Now here comes the problem, what about those names who does not have honorifics clues? When do we need to mention them and when not to? What about other honorifics such as '-chan', '-sama' etc?
#5 - sfx
Usually in Mandarin manga, there are times when the sfx are translated into Mandarin. And frankly speaking, this has made my translation process a more simpler job to deal with. But there are also times where they do not even translate the sfx at all!
So for those untranslated sfx, I would have to deal with it. Half the time, it would be guessing job. And I would normally enlist the help of a Japanese to English translator.
But in order to be self sufficient again, I want to know if there are any sites out there that I could utilize?
** ~ **
The above are just the few major ones that I have faced with. At least, I could someone would be able to help me out here. ^.^;
Hello there! I'm a fellow Chinese to English translator, but I'm the opposite of you. I definitely cannot translate English to Chinese... Anyway, hope this'll be useful to you
#1 - Sentence restructuring/ English phrasing
The best way of learning to translate into English is to read lots of English books. Or even better, look for a book that does a story in English and Chinese. I remember reading 孙悟空 when I was little, and it had both English and Chinese.
For now I'll cover a few basic structural issues. It'd be best if you give more examples of what problem areas there are for you, preferably through PM, since I don't check forums very often.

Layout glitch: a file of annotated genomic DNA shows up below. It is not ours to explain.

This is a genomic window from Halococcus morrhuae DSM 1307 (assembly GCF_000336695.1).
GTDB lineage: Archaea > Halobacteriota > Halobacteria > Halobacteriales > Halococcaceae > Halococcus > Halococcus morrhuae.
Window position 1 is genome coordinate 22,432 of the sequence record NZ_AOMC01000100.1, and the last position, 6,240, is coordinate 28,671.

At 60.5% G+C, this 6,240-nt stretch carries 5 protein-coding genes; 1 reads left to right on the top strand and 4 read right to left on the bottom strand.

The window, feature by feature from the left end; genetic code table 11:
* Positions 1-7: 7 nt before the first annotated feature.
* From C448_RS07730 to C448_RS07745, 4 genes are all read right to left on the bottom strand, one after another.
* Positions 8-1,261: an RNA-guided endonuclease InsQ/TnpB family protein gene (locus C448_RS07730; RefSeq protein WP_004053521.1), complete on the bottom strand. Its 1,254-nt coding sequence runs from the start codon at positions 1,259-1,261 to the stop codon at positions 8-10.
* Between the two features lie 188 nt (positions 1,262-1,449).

'Where did you guys see that book?'
Adverbs would be things like 哪里, 什么, 什么时候, 谁 and so on. In English, we almost always put the adverb in the beginning of a question. The exception would be when you're surprised and quoting someone...
你做了什么?! or 你什么?!
I said hello to Wang Fei Hong.
You did what?
Time, manner, place VS place, manner, time
TMP would be Chinese, while PMT would be English. Manner would be how you perform an action
We went to the supermarket by bus yesterday.
Normally, however, I would translate that as 'We took the bus to the supermarket yesterday', simply because it flows more natural.
#2 - Chinese Idioms
This is something that would stump even the best of translators. While you can look up expressions and such, nothing beats reading lots of English books. Not to say there aren't ways around it, but you might not always be lucky XD
I'd recommend using http://www.nciku.com/ rather than dictionary.com. I don't really like dictionary.com, since it doesn't provide enough examples which demonstrate how something should be translated from/to English.
Alternatively, you could try to look up the equivalent idiom (if it exists... often it doesn't) in English on some idiom sites, e.g. http://idioms.thefreedictionary.com/. This is usually much harder, since it's quite hard to pinpoint a specific idiom from just its meaning. But it might be helpful to browse through a few idioms every so often to pick up new expressions.
If all else fails, try to discuss this with your editor.
#3 - Names
The only way to be self-sufficient is to obtain the Japanese raws and read the names directly off that. >.> Is there no one who can read Japanese in your group? To be fair, if all you need are Japanese names, then you just need a lot of patience and a kana chart to find out how they're pronounced in Japanese.
Failing that, you could divide the surname and first names, and Google/Japanese wiki them. This is a tactic that works fairly well for Japanese names, since Chinese scanlators just take the kanji from the Japanese.